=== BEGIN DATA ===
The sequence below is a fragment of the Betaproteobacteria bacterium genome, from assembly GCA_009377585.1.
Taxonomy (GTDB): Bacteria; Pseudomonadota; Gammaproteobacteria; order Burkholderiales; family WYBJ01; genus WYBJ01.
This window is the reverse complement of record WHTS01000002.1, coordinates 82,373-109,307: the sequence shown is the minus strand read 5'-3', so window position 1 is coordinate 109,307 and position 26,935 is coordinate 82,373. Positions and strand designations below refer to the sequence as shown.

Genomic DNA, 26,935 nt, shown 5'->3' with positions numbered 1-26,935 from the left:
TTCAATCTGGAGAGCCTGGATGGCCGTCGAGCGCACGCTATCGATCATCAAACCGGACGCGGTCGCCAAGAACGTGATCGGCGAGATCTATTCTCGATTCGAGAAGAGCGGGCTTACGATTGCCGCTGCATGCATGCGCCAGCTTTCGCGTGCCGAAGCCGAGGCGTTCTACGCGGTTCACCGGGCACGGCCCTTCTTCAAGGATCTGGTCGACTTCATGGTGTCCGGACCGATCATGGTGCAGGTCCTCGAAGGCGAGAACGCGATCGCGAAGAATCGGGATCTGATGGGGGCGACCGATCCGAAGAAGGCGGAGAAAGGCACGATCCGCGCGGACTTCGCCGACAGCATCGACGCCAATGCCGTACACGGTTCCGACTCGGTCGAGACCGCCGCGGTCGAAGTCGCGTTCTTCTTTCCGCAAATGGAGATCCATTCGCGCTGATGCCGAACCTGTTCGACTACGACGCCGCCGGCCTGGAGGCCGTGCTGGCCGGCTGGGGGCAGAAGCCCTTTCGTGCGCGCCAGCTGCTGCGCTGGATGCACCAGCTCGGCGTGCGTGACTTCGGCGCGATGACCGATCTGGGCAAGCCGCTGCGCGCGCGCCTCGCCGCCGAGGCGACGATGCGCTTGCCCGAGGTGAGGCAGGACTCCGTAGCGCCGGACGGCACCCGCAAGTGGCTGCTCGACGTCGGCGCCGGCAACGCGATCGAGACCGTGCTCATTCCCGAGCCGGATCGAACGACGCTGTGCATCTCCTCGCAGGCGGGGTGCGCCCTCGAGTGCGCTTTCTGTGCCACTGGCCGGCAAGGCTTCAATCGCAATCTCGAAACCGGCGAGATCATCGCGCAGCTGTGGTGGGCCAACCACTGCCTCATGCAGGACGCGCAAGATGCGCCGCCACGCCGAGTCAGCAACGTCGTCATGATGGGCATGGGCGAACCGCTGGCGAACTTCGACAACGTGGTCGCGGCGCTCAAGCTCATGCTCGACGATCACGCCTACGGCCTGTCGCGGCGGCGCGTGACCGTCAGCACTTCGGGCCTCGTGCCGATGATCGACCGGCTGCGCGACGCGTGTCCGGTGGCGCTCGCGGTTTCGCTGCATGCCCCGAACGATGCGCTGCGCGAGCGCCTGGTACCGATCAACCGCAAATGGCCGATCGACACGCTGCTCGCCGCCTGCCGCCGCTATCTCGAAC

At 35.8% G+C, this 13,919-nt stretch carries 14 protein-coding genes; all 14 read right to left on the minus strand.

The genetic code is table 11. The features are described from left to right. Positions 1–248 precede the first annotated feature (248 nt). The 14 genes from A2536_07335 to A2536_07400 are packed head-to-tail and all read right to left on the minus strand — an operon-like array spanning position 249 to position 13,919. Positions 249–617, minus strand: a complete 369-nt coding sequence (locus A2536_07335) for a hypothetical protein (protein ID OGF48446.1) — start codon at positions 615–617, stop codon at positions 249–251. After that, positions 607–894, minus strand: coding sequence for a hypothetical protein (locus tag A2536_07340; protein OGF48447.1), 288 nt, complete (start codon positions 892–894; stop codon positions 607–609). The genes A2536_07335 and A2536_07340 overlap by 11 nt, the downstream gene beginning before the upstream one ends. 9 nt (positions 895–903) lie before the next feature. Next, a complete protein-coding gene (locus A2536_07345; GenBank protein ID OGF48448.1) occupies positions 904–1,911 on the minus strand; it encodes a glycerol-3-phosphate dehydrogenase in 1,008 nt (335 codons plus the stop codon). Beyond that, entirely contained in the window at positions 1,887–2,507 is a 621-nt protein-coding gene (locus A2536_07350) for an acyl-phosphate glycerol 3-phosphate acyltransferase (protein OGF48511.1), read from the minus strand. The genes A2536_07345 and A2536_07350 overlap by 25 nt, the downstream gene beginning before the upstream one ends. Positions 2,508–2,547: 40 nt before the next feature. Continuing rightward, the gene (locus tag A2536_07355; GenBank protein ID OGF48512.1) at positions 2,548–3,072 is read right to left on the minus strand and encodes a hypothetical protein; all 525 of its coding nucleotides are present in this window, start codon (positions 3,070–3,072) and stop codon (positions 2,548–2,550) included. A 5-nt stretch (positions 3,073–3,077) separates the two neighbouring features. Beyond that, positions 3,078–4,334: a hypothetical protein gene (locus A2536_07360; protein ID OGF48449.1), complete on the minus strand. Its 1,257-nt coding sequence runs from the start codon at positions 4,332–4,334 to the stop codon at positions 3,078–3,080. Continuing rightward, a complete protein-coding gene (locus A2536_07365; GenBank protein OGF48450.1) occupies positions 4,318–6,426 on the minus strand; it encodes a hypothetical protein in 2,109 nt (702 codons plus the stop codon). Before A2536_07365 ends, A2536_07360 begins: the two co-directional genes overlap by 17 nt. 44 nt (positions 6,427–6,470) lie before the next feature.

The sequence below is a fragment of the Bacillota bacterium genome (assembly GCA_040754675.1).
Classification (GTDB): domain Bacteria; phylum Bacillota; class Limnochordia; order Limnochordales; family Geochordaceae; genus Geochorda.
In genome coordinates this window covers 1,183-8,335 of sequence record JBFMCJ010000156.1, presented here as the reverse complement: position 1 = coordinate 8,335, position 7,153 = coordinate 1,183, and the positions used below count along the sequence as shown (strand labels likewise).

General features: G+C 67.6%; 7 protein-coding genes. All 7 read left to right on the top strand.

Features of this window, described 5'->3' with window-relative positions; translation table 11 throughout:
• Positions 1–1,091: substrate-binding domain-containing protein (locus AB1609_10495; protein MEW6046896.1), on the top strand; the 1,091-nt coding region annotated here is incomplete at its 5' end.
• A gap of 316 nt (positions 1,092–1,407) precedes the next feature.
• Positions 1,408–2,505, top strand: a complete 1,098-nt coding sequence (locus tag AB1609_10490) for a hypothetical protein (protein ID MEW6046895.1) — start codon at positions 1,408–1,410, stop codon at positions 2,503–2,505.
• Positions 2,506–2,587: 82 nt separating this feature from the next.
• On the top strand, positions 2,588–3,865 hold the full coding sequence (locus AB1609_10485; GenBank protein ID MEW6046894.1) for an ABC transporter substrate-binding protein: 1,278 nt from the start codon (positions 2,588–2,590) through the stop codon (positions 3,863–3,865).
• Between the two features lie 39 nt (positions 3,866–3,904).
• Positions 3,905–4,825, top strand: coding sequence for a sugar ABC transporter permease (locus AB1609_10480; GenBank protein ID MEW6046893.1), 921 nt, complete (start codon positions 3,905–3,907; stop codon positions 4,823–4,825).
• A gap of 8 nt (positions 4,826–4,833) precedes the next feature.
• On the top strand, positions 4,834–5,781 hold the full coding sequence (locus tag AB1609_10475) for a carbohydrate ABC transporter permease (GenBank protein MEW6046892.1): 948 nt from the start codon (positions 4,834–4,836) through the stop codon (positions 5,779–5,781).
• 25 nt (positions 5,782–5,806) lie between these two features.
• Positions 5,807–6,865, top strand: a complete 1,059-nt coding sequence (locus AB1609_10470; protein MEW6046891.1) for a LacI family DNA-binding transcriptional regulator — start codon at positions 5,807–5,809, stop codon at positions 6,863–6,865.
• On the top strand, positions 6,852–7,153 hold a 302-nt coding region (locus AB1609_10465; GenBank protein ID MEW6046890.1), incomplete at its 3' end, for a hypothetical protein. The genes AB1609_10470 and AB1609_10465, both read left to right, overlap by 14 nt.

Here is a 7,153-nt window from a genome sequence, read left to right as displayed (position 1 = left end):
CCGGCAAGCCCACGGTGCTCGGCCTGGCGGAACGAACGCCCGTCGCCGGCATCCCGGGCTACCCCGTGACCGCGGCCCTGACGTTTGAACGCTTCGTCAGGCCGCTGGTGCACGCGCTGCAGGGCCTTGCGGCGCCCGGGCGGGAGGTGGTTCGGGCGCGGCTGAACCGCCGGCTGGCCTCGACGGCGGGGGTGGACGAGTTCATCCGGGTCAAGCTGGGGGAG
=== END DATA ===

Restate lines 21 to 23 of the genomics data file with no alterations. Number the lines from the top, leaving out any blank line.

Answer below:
• On the top strand, positions 4,834–5,781 hold the full coding sequence (locus tag AB1609_10475) for a carbohydrate ABC transporter permease (GenBank protein MEW6046892.1): 948 nt from the start codon (positions 4,834–4,836) through the stop codon (positions 5,779–5,781).
• 25 nt (positions 5,782–5,806) lie between these two features.
• Positions 5,807–6,865, top strand: a complete 1,059-nt coding sequence (locus AB1609_10470; protein MEW6046891.1) for a LacI family DNA-binding transcriptional regulator — start codon at positions 5,807–5,809, stop codon at positions 6,863–6,865.